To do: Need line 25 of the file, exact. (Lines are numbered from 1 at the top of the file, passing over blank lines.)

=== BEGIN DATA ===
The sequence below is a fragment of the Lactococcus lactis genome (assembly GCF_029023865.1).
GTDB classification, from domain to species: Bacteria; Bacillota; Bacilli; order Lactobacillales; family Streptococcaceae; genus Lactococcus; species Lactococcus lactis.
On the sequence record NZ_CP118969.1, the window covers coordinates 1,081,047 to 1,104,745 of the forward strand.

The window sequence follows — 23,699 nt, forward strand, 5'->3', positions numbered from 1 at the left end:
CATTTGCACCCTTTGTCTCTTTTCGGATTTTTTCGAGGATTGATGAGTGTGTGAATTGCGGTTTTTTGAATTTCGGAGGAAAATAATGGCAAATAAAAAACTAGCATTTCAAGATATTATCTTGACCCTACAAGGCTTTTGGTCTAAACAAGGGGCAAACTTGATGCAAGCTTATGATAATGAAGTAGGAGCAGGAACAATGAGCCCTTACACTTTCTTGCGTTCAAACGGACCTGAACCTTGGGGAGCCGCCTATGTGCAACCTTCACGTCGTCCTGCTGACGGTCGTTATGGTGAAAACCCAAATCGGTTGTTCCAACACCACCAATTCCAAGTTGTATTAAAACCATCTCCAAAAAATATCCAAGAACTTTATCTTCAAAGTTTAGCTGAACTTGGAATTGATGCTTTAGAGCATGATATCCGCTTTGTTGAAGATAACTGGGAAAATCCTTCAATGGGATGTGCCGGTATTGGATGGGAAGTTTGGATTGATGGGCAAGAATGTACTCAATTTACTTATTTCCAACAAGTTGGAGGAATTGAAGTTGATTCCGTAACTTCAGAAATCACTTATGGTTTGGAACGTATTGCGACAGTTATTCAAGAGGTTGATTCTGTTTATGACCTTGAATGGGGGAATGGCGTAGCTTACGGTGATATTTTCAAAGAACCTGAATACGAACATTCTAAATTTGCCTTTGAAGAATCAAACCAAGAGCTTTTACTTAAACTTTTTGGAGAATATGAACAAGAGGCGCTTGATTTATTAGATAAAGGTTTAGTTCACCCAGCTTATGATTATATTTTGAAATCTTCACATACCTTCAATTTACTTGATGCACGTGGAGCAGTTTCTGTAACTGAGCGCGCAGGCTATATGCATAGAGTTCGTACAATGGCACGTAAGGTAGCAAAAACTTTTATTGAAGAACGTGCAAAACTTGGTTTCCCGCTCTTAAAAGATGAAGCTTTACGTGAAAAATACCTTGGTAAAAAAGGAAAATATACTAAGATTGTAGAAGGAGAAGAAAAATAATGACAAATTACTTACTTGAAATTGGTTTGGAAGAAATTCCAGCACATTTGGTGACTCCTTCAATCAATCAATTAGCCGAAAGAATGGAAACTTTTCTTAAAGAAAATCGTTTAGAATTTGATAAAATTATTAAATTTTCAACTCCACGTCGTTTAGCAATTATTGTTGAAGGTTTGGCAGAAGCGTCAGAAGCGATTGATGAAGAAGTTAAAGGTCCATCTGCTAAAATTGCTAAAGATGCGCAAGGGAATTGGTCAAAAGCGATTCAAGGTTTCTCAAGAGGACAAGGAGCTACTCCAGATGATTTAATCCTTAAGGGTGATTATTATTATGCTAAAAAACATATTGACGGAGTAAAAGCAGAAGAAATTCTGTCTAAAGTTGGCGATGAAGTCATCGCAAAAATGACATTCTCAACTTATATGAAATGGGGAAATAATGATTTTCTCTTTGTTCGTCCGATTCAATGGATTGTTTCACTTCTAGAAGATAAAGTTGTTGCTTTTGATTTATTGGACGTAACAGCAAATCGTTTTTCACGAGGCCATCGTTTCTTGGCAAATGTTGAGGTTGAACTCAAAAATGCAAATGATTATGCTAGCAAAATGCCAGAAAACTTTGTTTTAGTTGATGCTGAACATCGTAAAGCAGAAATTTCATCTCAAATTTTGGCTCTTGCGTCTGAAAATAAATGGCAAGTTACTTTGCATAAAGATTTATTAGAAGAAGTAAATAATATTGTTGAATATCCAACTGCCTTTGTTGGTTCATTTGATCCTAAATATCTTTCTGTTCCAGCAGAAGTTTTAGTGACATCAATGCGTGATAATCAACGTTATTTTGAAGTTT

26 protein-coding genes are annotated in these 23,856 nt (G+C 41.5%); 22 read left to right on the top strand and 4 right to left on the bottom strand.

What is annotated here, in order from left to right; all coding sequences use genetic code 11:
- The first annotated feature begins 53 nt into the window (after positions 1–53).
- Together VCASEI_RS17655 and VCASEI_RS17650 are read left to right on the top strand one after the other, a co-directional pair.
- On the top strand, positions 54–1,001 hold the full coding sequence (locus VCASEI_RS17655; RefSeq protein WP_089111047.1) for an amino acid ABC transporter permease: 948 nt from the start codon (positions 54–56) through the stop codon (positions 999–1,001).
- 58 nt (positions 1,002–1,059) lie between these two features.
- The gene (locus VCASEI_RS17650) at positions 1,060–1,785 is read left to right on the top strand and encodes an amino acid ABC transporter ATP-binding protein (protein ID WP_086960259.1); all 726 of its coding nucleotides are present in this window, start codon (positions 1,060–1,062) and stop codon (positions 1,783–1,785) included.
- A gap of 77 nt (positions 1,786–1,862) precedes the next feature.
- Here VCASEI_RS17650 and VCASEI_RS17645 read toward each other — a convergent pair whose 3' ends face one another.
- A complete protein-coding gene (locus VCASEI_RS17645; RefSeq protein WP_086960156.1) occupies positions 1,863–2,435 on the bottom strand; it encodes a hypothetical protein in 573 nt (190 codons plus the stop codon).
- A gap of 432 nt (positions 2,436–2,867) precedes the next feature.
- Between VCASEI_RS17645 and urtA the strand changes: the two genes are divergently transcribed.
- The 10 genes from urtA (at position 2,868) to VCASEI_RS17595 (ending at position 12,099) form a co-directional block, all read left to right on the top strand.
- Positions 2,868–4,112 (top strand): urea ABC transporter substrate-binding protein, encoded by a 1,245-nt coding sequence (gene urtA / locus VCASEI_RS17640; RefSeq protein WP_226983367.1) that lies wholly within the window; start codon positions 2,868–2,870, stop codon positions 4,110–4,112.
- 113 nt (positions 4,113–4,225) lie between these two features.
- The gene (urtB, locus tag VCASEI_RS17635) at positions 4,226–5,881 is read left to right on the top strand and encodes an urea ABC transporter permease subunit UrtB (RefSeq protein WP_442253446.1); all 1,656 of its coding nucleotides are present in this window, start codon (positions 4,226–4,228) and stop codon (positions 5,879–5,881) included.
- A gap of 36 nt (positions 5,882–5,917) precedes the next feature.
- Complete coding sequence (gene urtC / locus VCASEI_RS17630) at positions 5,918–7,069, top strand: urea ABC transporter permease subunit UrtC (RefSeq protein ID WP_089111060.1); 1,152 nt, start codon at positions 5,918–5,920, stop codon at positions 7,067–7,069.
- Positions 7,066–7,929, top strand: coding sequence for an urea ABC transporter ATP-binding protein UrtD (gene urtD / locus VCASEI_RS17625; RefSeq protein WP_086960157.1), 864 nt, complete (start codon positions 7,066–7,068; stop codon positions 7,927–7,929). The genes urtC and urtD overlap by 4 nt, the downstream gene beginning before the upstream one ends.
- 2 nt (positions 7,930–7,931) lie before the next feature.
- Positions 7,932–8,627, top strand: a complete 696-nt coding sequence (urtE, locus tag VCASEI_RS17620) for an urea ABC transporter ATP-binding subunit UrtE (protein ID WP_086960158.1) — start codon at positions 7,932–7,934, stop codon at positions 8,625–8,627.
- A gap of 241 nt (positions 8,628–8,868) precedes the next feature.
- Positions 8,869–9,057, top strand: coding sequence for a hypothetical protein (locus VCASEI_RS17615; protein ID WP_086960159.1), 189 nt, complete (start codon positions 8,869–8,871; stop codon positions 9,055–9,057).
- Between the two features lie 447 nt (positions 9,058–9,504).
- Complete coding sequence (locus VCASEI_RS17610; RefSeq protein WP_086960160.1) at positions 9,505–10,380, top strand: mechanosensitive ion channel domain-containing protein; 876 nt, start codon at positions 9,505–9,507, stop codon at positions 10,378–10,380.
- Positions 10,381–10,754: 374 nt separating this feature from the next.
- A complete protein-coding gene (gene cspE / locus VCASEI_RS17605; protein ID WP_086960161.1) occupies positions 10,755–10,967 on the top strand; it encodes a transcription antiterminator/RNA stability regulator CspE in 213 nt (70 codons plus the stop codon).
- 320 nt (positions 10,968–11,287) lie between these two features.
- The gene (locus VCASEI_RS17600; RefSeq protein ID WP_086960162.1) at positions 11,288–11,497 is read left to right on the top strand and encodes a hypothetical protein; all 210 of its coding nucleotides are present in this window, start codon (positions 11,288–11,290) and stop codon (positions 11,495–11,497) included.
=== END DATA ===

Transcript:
- 2 nt (positions 7,930–7,931) lie before the next feature.